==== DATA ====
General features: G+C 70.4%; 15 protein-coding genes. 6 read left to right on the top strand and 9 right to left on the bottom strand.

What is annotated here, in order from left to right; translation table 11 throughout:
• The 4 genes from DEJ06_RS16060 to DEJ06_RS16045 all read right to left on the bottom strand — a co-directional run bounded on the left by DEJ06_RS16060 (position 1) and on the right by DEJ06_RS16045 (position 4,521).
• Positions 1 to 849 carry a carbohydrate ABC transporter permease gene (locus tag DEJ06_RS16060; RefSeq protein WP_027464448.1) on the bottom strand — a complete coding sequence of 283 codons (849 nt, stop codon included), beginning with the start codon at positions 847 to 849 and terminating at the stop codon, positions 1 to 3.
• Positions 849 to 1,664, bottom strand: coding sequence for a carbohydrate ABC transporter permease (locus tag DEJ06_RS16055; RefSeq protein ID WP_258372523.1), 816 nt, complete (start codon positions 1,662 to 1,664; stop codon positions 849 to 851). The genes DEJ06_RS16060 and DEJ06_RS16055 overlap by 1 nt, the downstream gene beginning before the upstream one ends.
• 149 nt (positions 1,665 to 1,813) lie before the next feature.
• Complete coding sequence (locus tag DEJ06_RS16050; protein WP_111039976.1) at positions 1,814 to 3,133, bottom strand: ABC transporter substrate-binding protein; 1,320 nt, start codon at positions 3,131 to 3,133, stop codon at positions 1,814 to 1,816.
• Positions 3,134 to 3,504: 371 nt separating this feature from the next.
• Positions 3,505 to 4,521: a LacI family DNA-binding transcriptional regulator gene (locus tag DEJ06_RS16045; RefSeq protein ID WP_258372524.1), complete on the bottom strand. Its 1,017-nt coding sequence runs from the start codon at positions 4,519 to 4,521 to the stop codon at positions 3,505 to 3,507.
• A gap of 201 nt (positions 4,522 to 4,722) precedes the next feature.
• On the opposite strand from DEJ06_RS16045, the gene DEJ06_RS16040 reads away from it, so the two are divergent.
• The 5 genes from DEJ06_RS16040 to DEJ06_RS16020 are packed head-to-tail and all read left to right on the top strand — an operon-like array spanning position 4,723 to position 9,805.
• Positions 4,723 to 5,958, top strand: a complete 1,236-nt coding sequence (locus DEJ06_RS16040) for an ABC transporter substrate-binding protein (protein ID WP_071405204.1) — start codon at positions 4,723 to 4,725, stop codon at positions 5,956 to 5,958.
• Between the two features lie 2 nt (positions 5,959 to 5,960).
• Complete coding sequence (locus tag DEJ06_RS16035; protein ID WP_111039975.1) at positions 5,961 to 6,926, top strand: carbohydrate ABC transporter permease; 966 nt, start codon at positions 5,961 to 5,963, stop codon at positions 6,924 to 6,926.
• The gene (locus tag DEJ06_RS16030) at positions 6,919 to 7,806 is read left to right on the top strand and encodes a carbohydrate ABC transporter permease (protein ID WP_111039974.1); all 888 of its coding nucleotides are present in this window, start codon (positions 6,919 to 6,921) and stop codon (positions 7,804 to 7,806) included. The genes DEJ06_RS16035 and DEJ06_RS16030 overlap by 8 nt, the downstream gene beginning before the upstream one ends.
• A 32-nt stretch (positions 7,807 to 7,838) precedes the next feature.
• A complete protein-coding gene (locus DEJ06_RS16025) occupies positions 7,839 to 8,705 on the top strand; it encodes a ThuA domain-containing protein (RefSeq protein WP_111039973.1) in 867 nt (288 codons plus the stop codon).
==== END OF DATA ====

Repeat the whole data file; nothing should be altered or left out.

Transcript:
General features: G+C 70.4%; 15 protein-coding genes. 6 read left to right on the top strand and 9 right to left on the bottom strand.

What is annotated here, in order from left to right; translation table 11 throughout:
• The 4 genes from DEJ06_RS16060 to DEJ06_RS16045 all read right to left on the bottom strand — a co-directional run bounded on the left by DEJ06_RS16060 (position 1) and on the right by DEJ06_RS16045 (position 4,521).
• Positions 1 to 849 carry a carbohydrate ABC transporter permease gene (locus tag DEJ06_RS16060; RefSeq protein WP_027464448.1) on the bottom strand — a complete coding sequence of 283 codons (849 nt, stop codon included), beginning with the start codon at positions 847 to 849 and terminating at the stop codon, positions 1 to 3.
• Positions 849 to 1,664, bottom strand: coding sequence for a carbohydrate ABC transporter permease (locus tag DEJ06_RS16055; RefSeq protein ID WP_258372523.1), 816 nt, complete (start codon positions 1,662 to 1,664; stop codon positions 849 to 851). The genes DEJ06_RS16060 and DEJ06_RS16055 overlap by 1 nt, the downstream gene beginning before the upstream one ends.
• 149 nt (positions 1,665 to 1,813) lie before the next feature.
• Complete coding sequence (locus tag DEJ06_RS16050; protein WP_111039976.1) at positions 1,814 to 3,133, bottom strand: ABC transporter substrate-binding protein; 1,320 nt, start codon at positions 3,131 to 3,133, stop codon at positions 1,814 to 1,816.
• Positions 3,134 to 3,504: 371 nt separating this feature from the next.
• Positions 3,505 to 4,521: a LacI family DNA-binding transcriptional regulator gene (locus tag DEJ06_RS16045; RefSeq protein ID WP_258372524.1), complete on the bottom strand. Its 1,017-nt coding sequence runs from the start codon at positions 4,519 to 4,521 to the stop codon at positions 3,505 to 3,507.
• A gap of 201 nt (positions 4,522 to 4,722) precedes the next feature.
• On the opposite strand from DEJ06_RS16045, the gene DEJ06_RS16040 reads away from it, so the two are divergent.
• The 5 genes from DEJ06_RS16040 to DEJ06_RS16020 are packed head-to-tail and all read left to right on the top strand — an operon-like array spanning position 4,723 to position 9,805.
• Positions 4,723 to 5,958, top strand: a complete 1,236-nt coding sequence (locus DEJ06_RS16040) for an ABC transporter substrate-binding protein (protein ID WP_071405204.1) — start codon at positions 4,723 to 4,725, stop codon at positions 5,956 to 5,958.
• Between the two features lie 2 nt (positions 5,959 to 5,960).
• Complete coding sequence (locus tag DEJ06_RS16035; protein ID WP_111039975.1) at positions 5,961 to 6,926, top strand: carbohydrate ABC transporter permease; 966 nt, start codon at positions 5,961 to 5,963, stop codon at positions 6,924 to 6,926.
• The gene (locus tag DEJ06_RS16030) at positions 6,919 to 7,806 is read left to right on the top strand and encodes a carbohydrate ABC transporter permease (protein ID WP_111039974.1); all 888 of its coding nucleotides are present in this window, start codon (positions 6,919 to 6,921) and stop codon (positions 7,804 to 7,806) included. The genes DEJ06_RS16035 and DEJ06_RS16030 overlap by 8 nt, the downstream gene beginning before the upstream one ends.
• A 32-nt stretch (positions 7,807 to 7,838) precedes the next feature.
• A complete protein-coding gene (locus DEJ06_RS16025) occupies positions 7,839 to 8,705 on the top strand; it encodes a ThuA domain-containing protein (RefSeq protein WP_111039973.1) in 867 nt (288 codons plus the stop codon).